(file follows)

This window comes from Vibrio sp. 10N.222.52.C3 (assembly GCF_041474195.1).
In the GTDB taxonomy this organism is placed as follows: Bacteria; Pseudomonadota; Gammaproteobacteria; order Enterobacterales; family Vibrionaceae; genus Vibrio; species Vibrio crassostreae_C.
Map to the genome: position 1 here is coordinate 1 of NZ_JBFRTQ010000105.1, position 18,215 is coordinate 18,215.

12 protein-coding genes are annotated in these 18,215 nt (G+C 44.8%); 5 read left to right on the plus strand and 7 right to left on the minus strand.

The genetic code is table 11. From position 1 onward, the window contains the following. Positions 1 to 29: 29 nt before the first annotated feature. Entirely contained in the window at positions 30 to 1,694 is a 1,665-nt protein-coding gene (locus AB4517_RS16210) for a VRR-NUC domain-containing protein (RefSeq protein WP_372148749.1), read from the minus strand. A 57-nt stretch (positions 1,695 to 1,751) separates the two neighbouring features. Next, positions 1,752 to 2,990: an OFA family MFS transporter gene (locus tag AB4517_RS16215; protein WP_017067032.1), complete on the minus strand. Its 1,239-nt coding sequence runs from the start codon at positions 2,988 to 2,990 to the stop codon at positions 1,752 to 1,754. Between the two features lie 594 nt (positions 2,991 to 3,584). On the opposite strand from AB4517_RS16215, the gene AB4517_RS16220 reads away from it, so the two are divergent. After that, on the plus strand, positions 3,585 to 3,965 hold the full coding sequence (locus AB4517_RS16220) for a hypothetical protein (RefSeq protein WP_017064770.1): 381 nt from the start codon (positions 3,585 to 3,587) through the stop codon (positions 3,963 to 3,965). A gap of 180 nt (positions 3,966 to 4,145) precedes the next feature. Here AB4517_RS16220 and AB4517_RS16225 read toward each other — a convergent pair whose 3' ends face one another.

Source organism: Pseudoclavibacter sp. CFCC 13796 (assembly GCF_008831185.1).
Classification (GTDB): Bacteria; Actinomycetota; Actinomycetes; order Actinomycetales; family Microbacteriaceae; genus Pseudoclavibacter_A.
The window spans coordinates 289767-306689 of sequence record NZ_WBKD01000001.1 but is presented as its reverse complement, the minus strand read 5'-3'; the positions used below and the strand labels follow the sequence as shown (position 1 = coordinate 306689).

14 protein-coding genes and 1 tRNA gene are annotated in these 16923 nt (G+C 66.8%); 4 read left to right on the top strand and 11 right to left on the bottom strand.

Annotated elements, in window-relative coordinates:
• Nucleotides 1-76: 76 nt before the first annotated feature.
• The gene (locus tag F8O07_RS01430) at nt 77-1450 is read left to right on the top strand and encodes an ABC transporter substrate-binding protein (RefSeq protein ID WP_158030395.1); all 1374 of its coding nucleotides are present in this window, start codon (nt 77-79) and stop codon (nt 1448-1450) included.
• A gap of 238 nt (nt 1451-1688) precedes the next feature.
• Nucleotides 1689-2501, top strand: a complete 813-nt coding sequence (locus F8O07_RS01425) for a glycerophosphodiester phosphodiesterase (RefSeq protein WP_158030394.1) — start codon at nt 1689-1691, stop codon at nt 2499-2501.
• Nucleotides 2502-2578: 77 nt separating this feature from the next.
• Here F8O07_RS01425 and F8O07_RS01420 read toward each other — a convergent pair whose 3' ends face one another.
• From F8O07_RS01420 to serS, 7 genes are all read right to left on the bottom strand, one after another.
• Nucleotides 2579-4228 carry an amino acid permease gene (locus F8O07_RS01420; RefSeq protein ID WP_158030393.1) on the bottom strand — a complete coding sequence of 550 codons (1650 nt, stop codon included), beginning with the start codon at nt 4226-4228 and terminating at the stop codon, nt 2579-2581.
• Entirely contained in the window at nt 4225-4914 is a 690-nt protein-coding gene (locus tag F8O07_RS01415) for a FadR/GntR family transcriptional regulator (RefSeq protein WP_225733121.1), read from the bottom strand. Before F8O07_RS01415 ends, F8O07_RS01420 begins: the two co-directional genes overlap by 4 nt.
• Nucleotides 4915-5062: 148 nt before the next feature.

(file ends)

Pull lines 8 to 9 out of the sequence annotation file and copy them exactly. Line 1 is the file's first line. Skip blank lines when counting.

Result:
The window spans coordinates 289767-306689 of sequence record NZ_WBKD01000001.1 but is presented as its reverse complement, the minus strand read 5'-3'; the positions used below and the strand labels follow the sequence as shown (position 1 = coordinate 306689).

14 protein-coding genes and 1 tRNA gene are annotated in these 16923 nt (G+C 66.8%); 4 read left to right on the top strand and 11 right to left on the bottom strand.